Pat Stogran’s battle cry for veteran’s care continues
People & Places

Pat Stogran’s battle cry for veteran’s care continues

In April, 2014, Ottawa Magazine ran a profile on Pat Stogran, (The Battle Cry of Pat Stogran) Canada’s first Veterans’ Ombudsman and the man who led Canada’s first troops into Afghanistan in 2002. A constant thorn in the side of the Harper government, we recently caught up with Stogran for his thoughts on some of the issues visited in that article, especially with regard to the care of veterans, and whether or not those issues have changed under Trudeau.

Pat Stogran. Photo: Luther Caverly

As Canada’s former Veterans’ Ombudsman, how do you think the current federal government is performing, in regards to its treatment of veterans.

I see a continuation of the same policies we had under the Harper government. Nothing has changed. The lifetime pension is the big one. Getting rid of that was a fundamental change in how we treat veterans. The liberals promised to revisit the issue and they haven’t. There are starting to be quite a few promises [that haven’t been fulfilled] by this government.

It seems almost certain that Canada will soon be sending troops on a peacekeeping mission in Africa. As the commanding officer of the first troops Canada deployed into Afghanistan, what are your thoughts on this potential mission?

I think it would be a mistake and I’ve said as much. We do not have the supports and resources to treat our veterans properly when they return home. We have turned our backs on the sacred trust that used to be the life-long pension for service to your country. Until we have better treatment for our veterans, I would be leery of any peacekeeping or combat mission.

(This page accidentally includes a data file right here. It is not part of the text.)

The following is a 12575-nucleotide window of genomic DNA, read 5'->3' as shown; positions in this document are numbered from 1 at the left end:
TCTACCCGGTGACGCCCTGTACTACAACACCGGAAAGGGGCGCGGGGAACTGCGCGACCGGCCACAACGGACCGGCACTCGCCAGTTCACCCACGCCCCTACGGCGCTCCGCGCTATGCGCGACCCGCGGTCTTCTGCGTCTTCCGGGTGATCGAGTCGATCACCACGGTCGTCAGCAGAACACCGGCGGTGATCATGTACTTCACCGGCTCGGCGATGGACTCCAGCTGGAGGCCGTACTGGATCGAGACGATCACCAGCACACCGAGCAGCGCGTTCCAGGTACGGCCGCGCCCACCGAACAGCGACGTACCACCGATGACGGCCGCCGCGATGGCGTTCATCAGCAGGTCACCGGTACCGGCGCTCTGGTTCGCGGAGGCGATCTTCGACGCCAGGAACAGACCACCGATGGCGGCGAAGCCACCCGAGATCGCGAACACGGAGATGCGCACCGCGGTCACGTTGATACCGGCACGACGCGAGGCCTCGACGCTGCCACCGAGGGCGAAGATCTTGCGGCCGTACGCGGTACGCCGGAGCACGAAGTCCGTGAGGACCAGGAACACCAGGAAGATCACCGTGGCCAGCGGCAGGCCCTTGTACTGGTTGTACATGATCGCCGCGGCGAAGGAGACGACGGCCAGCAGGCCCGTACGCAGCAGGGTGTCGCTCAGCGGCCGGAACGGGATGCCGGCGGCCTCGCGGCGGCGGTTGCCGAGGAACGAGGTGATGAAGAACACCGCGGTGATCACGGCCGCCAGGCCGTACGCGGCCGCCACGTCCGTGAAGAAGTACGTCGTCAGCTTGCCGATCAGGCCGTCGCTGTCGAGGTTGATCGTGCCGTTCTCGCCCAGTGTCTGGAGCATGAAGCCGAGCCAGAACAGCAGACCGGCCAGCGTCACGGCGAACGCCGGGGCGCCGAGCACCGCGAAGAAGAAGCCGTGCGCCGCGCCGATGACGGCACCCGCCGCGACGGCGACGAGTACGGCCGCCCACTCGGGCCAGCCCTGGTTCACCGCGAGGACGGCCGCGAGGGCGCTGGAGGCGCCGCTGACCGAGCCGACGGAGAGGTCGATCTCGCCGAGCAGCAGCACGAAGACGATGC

It was a combat mission you led into Afghanistan, the first for Canada since the Korean War. Our next mission will be peacekeeping. What do you think of this return?

I think its politics by the Liberal government. It’s the image they want to convey, a peacekeeping, neutral sort of country. Problem is, peacekeeping is virtually impossible today. The bad guys are little more than criminals. No rules are respected. Any mission is going to be dangerous, and to be pretend otherwise is being dishonest.

When we profiled you for Ottawa Magazine in 2014, you said you were becoming an activist. How is that going?

Full speed ahead. My book is called Rude Awakening: The Government’s Secret War Against Canada’s Veterans and that’s what happened to me when I became Veterans’ Ombudsman. I had a rude awakening as to how government and power really works in this country. It was not pretty. I would be quite content to be a sort of Ralph Nader-type pain-in-their-asses for as long as I can.

Where will you be attending Remembrance Day ceremonies this year?

I used to go to the National Cenotaph every year, but I may not go this year. Remembrance Day has become quite personal for me. I feel it in my heart, but I don’t want to be part of any photo op or pageantry. Not until our veterans are treated with the respect they deserve.